–by Kevin Gordon
TODAY please remember a teenager who died in England 100 years ago.
Henry Staunton Gordon was born at Sooke, Vancouver Island, Canada on 20th September 1900. He was the son of John and Matilda Gordon. (They later moved to 1116, Yates Street, Victoria.)
Henry was known as ‘Harry’ and was a Labourer in Sooke but joined the Canadian Expeditionary Force on 10th April 1917 at the army recruitment office in Victoria. He was 16 years old but lied about his age and said he was 18. The enrolment papers show he was fair, blue-eyed and just 5 feet 6 inches tall.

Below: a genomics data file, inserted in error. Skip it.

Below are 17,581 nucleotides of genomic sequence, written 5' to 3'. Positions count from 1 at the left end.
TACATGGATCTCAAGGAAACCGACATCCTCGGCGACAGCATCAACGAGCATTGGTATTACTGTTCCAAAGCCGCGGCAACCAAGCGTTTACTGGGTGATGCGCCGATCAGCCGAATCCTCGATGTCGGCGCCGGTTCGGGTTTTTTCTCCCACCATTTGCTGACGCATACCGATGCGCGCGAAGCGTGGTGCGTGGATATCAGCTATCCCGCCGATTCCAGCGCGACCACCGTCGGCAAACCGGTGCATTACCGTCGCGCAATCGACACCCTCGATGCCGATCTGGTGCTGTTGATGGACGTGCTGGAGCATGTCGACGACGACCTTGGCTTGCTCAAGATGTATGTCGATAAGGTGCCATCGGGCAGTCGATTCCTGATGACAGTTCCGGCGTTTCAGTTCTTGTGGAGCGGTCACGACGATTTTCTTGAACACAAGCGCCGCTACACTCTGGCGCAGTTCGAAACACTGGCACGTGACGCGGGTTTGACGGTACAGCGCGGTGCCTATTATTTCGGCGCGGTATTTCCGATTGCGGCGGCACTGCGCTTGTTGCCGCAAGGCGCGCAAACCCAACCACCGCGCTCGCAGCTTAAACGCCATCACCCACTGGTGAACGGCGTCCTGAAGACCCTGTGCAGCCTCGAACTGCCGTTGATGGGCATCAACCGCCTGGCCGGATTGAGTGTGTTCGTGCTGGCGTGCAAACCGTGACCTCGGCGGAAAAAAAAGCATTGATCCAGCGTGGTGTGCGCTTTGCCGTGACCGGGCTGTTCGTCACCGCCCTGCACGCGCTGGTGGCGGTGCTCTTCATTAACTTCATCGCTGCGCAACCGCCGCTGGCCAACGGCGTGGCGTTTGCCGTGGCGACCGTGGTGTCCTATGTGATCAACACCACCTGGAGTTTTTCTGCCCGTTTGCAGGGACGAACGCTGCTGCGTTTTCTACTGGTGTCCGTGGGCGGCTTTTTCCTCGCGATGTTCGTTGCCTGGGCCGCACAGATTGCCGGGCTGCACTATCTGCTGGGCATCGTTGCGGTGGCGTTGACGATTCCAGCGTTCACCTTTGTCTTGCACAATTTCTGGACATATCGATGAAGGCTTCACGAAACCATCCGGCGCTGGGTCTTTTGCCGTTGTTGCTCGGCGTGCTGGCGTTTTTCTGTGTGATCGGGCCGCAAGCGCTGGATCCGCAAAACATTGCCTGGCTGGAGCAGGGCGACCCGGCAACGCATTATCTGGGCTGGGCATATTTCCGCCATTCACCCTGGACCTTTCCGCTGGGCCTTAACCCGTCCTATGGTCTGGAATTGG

He was shipped to England and was posted to the Canadian Army Camp in Seaford, East Sussex for training.
Harry died in Seaford, probably due to illness on 13th July 1917. Young Harry must have been popular with his colleagues as they provided him with a proper headstone as opposed the wooden crosses for the other soldiers buried in the cemetery. The grave is inscribed ‘We asked life of thee and thou gavest him life forever.’ Unlike the wooden crosses, the gravestone was not replaced with a Commonwealth War Grave in the 1920s. He is one of the youngest soldiers buried in Sussex.
I would be grateful if anyone could provide any further information about this young man who died so far away from home.
-Kevin Gordon (contact via Facebook)